# Extrema Where the Derivative is Undefined

Say we are given the derivative of a function say, $$f'(x)=\begin{cases} 5 & x<3 \\ -5 & x>3 \end{cases}$$ Notice that the derivative has opposite signs on either side of $x=3$, so you would expect an extrema to occur in $f$ at $x=3$ (specifically a maximum in this case), however the derivative is undefined at $x=3$, so is there still an extrema?

This is just an example of the general case: if the derivative of a function is opposite signs on either side of $x=\rho$, but the derivative is undefined at $x=\rho$, does the function still have an extrema?

• My guess would be yes because the function $f=|x|$ experiences this, but I would like conformation. – wfish454 Tutorials May 22 '16 at 1:43
• When you said "extrema", do you mean local extrema or global extrema? – BigbearZzz May 22 '16 at 2:01
• Local extrema, my bad – wfish454 Tutorials May 22 '16 at 2:23
• It's possible that $\lim_{x \nearrow 3} f(x) < f(3) < \lim_{x \searrow 3} f(x)$. In this case $f$ does not have a local extremum at $x = 3$. – littleO May 22 '16 at 2:49
• We say that because $\ f \ ' ( x ) \$ is not defined at $\ x \ = \ 3 \$ , this value of $\ x \$ is a critical point for the function, which does not automatically imply that it is an extremum. The whole question of extrema has to be handled with some care in any event: we also know that a critical point with $\ f \ ' (x) \ = \ 0 \$ is not necessarily an extremum, as with $\ x \ = \ 0 \$ for $\ f ( x ) \ = \ x^3 \$ . The anti-derivative for your function might not be continuous (as Graham Kemp's reply discusses), so some caution in analysis is always advisable. – colormegone May 22 '16 at 3:55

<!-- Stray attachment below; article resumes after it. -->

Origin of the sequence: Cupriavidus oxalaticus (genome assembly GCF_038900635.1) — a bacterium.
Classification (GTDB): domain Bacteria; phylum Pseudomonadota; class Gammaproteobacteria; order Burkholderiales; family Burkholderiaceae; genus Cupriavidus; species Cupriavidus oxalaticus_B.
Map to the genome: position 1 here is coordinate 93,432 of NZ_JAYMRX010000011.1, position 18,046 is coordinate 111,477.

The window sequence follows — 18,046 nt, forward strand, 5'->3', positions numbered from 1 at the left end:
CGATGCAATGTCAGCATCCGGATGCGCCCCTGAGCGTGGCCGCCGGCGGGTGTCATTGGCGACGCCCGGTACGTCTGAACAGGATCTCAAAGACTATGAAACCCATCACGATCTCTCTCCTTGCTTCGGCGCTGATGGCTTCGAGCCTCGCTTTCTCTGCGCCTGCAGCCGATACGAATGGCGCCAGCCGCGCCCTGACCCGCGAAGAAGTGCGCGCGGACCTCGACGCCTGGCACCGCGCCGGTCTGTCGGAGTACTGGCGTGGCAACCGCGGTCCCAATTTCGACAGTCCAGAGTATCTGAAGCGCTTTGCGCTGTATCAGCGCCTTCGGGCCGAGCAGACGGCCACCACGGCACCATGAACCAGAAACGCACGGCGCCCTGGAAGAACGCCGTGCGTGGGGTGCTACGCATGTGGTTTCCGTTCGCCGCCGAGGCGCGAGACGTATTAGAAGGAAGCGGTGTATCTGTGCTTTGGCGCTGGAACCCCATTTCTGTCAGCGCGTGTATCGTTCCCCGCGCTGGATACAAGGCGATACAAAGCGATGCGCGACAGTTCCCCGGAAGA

At any local maximum $x$, $\lim_{t \to 0^+} \frac{f(x+t)-f(x)}{t}\leq 0$ and $\lim_{t \to 0^-} \frac{f(x+t)-f(x)}{t}\geq 0$ (if these exist, you can further generalize this using the $\lim\sup$ and $\lim\inf$ in place of the respective limits), and the reverse holds for a minimum.
This is easy to verify, as we approach a maximum from the right $f(x+t)-f(x)\leq 0$, $t\geq 0$ so the inequality must hold. The other inequality holds by similar logic.
• This, while correct, doesn't seem to answer the question. The question is, I believe, "If the derivative of a function is opposite signs on either side of a point $x=\rho$ but the derivative is undefined there, does the function necessary have an extrema?". – BigbearZzz May 22 '16 at 1:59
If $f'(x)= \begin{cases} -5 & : x< 3\\ +5&: x>3 \\ \textsf{undef} & : x=3\end{cases}$ , then all we know about $f$ is that: $$f(x)=5\lvert x-3\rvert +\begin{cases} c_1 & : x < 3 \\ c_2 & : x>3 \\ c_3 & : x=3\end{cases}$$
Where $c_1,c_2,c_3$ are arbitrary constants, but while $c_1,c_2$ will be definite (though not necessarily equal), $c_3$ need not be.
So there could be a local extrema at the point $x=3$, but there need not be one.